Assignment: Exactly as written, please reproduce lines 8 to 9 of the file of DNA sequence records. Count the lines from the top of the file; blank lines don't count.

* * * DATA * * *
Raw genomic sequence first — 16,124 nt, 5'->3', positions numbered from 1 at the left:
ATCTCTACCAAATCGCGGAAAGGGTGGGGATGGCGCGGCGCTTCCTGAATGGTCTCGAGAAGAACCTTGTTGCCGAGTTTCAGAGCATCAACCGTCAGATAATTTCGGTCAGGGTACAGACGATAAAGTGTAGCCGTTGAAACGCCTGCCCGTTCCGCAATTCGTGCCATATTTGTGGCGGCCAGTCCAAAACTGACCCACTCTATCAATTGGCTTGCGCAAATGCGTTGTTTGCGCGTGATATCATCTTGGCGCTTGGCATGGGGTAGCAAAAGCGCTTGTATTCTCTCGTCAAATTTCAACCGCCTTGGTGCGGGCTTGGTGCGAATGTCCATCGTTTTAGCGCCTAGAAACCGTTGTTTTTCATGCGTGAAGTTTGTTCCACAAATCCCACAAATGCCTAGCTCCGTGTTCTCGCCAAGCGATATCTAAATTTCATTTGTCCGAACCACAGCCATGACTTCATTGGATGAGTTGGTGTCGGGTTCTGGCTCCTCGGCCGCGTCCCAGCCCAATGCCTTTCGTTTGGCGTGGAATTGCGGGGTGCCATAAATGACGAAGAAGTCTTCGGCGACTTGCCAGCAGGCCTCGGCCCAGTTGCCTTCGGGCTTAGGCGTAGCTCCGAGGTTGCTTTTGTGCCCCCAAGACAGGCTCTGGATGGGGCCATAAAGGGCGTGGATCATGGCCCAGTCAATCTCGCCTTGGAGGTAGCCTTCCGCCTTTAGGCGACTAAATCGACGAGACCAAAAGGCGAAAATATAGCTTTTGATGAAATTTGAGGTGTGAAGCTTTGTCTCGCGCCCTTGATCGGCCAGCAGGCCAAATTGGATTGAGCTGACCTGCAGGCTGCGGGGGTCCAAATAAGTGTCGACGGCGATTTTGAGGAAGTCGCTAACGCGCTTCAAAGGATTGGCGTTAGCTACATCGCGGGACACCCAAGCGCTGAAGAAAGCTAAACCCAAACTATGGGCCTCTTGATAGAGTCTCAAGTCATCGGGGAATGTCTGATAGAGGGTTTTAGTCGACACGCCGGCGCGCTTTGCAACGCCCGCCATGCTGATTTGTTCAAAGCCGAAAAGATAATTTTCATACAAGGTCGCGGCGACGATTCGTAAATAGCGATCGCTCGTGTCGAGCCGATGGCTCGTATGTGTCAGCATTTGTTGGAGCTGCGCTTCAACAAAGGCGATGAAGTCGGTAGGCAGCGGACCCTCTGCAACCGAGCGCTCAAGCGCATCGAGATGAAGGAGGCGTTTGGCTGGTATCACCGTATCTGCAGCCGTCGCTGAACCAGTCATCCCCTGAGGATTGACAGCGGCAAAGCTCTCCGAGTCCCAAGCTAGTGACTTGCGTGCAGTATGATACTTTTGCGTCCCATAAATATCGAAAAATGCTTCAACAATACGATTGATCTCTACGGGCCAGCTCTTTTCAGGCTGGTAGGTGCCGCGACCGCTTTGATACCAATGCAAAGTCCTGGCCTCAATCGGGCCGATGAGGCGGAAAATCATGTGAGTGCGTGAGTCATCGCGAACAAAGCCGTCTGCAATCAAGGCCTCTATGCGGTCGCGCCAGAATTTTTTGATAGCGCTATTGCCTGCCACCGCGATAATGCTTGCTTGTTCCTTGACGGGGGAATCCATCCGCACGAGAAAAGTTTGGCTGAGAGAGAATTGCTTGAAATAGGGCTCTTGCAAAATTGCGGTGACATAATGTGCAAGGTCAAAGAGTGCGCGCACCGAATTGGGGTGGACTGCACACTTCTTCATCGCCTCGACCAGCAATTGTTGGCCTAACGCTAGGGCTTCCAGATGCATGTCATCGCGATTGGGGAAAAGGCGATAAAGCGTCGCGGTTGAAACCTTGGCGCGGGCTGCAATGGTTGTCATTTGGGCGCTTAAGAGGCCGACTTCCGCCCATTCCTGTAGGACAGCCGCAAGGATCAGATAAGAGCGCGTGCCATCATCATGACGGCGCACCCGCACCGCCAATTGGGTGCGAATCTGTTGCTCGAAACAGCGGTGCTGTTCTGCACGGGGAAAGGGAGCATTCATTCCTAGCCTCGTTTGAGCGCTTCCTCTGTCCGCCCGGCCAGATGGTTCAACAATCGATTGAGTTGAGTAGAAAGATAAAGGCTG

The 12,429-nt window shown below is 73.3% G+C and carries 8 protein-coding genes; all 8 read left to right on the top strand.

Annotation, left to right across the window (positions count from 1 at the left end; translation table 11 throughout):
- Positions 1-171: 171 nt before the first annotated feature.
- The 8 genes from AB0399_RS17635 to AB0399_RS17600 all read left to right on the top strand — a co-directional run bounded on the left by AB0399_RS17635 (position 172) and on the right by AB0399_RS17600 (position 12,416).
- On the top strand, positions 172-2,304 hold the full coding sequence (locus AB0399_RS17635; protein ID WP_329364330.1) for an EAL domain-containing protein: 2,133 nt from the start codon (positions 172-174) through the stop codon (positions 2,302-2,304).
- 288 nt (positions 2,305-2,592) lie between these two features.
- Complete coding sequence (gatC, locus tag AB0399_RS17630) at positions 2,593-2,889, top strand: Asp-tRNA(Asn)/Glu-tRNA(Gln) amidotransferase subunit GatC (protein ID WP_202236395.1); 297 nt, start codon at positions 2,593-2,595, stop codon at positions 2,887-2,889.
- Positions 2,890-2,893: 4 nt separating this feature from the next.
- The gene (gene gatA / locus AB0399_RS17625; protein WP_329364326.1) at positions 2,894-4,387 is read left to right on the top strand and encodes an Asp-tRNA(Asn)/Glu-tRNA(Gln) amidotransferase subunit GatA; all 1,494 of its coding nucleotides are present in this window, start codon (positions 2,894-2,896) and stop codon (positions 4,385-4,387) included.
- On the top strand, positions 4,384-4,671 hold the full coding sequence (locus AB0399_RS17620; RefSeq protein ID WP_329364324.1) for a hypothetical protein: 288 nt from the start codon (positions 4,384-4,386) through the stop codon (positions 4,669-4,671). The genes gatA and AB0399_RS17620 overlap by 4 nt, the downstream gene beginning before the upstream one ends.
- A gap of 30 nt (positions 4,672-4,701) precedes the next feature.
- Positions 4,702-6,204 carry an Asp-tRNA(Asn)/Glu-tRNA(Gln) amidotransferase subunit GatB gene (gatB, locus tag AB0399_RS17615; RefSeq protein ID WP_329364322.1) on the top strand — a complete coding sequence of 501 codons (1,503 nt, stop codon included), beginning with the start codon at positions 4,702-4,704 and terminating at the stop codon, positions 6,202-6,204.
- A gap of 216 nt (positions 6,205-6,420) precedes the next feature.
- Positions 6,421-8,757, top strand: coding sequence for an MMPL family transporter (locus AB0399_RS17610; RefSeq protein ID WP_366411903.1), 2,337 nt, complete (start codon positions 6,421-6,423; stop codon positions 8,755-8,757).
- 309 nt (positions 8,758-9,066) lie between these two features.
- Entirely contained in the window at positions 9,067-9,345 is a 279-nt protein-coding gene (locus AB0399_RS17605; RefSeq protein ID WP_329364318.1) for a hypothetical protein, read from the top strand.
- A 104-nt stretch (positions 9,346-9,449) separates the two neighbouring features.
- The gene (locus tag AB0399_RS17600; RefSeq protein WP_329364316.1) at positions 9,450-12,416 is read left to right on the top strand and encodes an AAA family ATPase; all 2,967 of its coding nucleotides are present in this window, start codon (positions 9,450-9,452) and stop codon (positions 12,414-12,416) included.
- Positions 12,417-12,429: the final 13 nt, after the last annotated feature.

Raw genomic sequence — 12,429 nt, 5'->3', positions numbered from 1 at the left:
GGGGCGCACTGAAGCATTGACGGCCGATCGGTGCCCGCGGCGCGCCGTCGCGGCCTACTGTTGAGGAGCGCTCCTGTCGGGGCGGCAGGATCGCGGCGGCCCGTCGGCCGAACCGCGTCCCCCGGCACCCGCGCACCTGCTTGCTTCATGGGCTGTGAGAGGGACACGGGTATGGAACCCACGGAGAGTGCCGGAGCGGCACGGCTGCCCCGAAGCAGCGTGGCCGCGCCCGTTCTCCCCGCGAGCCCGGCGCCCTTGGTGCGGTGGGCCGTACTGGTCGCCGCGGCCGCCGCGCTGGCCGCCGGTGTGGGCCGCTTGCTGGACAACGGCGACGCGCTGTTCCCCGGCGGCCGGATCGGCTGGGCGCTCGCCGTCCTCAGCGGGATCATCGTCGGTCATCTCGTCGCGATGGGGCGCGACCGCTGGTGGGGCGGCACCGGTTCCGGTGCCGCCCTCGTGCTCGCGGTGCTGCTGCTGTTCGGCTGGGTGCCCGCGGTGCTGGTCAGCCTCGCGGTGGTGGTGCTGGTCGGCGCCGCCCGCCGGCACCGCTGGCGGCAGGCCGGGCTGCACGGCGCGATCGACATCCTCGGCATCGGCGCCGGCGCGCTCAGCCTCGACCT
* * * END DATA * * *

- 288 nt (positions 2,305-2,592) lie between these two features.
- Complete coding sequence (gatC, locus tag AB0399_RS17630) at positions 2,593-2,889, top strand: Asp-tRNA(Asn)/Glu-tRNA(Gln) amidotransferase subunit GatC (protein ID WP_202236395.1); 297 nt, start codon at positions 2,593-2,595, stop codon at positions 2,887-2,889.